When Google Currents launched a year ago as an news reading app for smartphones and tablets, similar to Flipboard and Zite, publishers added their own content to reach new readers.
If the pilot is successful, other publishers could then serve their own ads within the app and generate revenue.
Speaking to Journalism.co.uk at the Digital Media Europe conference, Madhav Chinnappa, head of strategic partnerships at Google UK, explained that they are taking an iterative approach.
"What we want to do is solve problems for publishers," he said. "Getting content out onto smartphones and tablets can be complicated and we want to simplify that and help with the monetisation. We want to make it in that globally scalable way – and we want to make it simple."
He explained that making it simple is the challenging part but signalled that he expects integration to be "a plug and play thing", with publishers able to connect their own Currents account and own ad-serving platform. Chinnappa said he hoped it will be as easy as the way news outlets add an RSS feed of their own content to create an edition.
"The results of the pilot are so far encouraging," Chinnappa said, "and the way I take the temperature of that is the publishers saying 'can we get into the pilot?'"
One year on
Currents launched last April and publishers are seeing results. Speaking at the conference, Anthony Sullivan, group product manager at the Guardian, said Currents and Flipboard combined now drive 1.5 million readers a month to the Guardian.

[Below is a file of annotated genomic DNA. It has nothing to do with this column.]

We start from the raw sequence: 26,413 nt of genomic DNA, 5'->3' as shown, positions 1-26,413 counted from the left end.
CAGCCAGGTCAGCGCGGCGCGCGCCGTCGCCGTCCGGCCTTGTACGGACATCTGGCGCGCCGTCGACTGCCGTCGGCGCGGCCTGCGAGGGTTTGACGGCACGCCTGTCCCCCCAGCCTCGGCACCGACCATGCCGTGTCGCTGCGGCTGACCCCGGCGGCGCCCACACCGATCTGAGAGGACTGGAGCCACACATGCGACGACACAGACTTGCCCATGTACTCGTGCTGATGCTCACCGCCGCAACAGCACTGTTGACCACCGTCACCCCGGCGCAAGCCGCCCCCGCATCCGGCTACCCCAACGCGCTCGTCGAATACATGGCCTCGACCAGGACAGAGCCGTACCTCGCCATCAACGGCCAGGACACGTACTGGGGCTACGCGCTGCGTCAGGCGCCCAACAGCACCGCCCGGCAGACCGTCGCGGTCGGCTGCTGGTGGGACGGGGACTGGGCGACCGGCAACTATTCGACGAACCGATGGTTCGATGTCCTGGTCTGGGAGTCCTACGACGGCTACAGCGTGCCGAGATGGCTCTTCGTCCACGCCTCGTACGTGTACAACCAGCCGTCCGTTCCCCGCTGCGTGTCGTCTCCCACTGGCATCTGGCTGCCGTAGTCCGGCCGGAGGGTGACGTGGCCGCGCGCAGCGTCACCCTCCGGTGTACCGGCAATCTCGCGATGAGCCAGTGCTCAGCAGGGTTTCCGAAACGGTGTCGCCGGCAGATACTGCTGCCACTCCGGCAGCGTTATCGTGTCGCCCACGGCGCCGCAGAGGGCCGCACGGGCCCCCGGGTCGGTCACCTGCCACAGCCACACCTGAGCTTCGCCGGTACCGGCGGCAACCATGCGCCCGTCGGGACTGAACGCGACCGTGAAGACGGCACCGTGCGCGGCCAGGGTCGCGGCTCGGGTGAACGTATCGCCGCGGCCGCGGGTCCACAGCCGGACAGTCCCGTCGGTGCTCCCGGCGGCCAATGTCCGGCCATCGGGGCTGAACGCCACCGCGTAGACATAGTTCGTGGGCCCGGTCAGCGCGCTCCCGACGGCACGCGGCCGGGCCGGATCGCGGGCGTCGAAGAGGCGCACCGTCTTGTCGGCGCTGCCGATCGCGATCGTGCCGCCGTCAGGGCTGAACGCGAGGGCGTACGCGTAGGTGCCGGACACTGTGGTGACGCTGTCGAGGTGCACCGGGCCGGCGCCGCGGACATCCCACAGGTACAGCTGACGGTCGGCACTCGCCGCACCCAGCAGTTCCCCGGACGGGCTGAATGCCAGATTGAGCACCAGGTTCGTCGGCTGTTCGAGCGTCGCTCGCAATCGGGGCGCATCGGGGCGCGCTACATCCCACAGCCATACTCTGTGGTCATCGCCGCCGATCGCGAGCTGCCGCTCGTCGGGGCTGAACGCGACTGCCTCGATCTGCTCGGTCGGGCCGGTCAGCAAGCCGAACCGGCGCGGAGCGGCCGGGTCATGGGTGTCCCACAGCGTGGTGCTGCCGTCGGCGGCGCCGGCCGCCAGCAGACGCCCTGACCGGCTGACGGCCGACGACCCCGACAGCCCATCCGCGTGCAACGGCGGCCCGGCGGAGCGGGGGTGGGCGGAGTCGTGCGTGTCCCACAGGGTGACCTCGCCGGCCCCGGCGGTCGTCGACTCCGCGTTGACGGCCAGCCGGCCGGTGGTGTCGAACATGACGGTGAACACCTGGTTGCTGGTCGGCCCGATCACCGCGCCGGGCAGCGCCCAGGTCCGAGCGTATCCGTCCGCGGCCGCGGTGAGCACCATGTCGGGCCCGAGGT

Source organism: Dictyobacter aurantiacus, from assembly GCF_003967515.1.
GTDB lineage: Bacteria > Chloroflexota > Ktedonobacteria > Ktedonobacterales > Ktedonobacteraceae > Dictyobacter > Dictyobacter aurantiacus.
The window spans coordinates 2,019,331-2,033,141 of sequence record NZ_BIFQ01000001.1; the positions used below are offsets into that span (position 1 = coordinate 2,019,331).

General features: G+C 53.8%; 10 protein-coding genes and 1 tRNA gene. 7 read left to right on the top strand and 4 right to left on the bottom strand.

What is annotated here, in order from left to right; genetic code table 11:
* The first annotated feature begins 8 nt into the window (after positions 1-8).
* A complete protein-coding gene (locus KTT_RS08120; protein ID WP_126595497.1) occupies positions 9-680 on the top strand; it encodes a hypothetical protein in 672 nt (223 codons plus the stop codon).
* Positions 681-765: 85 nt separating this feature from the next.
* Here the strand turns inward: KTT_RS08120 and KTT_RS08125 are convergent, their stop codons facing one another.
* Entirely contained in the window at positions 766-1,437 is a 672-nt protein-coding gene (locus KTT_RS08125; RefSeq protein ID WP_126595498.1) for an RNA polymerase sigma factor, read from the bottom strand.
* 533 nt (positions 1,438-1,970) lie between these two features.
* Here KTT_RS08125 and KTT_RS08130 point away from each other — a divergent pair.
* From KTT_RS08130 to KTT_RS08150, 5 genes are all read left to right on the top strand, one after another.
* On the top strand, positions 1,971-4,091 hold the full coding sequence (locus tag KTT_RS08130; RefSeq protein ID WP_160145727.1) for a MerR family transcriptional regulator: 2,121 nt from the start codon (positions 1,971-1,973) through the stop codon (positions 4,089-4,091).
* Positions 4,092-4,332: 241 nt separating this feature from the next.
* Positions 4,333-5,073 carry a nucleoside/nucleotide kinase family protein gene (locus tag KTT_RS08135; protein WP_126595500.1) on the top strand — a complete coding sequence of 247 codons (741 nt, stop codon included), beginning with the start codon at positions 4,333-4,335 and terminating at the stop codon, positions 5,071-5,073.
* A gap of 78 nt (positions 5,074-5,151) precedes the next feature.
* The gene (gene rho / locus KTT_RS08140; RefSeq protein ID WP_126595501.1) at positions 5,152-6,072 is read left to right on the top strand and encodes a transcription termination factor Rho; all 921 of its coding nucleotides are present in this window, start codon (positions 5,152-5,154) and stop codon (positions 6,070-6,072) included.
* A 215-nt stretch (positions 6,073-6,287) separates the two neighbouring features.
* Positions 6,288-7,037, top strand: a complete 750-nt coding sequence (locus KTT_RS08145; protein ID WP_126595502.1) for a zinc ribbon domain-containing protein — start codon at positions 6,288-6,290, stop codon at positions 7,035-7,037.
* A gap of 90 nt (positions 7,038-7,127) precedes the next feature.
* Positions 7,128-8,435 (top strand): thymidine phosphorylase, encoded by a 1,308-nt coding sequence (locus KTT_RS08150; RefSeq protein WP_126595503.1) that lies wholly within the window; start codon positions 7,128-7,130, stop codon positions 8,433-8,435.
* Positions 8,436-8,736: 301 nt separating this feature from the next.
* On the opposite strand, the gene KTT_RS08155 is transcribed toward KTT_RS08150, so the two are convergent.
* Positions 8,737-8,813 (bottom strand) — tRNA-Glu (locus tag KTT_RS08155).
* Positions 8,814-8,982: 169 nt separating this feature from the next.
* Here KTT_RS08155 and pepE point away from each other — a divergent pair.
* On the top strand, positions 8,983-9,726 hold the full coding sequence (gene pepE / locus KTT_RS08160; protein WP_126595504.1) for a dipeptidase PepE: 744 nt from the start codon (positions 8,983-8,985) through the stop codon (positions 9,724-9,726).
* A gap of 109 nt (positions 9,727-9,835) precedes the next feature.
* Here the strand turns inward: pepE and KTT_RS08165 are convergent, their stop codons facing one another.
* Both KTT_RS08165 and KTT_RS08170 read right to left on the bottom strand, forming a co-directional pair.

And the Guardian has 1.5 million subscribers to content in Flipboard, according to the app.
"In the UK we have about half a dozen publishers which have more than one million subscribers," Chinnappa told Journalism.co.uk. And the Telegraph is just about to "make the 1 million subscriber club".
"We are very happy with the growth rates that we are seeing with Currents," he added.
Different approaches to Currents
Publishers have taken different approaches to creating editions for Currents.
"The platform of Google Currents is designed to be completely within the publisher's control," Chinnappa said.
In the UK there has been "a more traditional" approach, "with the Guardian, Independent and Telegraph creating editions around their core brand".
Other publishers have experimented in different ways, he explained. In Spain the newspaper ABC has developed editions around topics, such as sport and technology. And a regional publisher in Germany has created an edition solely around the local football team Borussia Mönchengladbach.
"The platform allows total flexibility for publishers to figure out what might be right for them," Chinnappa said.
Google is also rolling out a new audio feature for Currents (Journalism.co.uk was one of the first three publishers globally to get the audio feature).
Chinnappa said that feedback from publishers told them that audio was important. "With mobile on the move while video is very interesting, if you are stuck in a crowded tube it's actually also very useful to be able to listen."
Below is a video interview with Madhav Chinnappa, filmed at the Digital Media Europe conference. He discussed Google Currents and Google Play Magazines. Chinnappa is also speaking at Friday's news:rewired event, the digital journalism conference run by Journalism.co.uk.
Free daily newsletter
- App for journalists: Adobe Post, for creating images to share on social media
- App for journalists: MeVee, a new livestreaming tool
- How to create and share 360-degree images with Bubbli
- Tip: Take note of these essential mobile journalism apps for Android
- App for journalists: ProCamera, for taking and editing photographs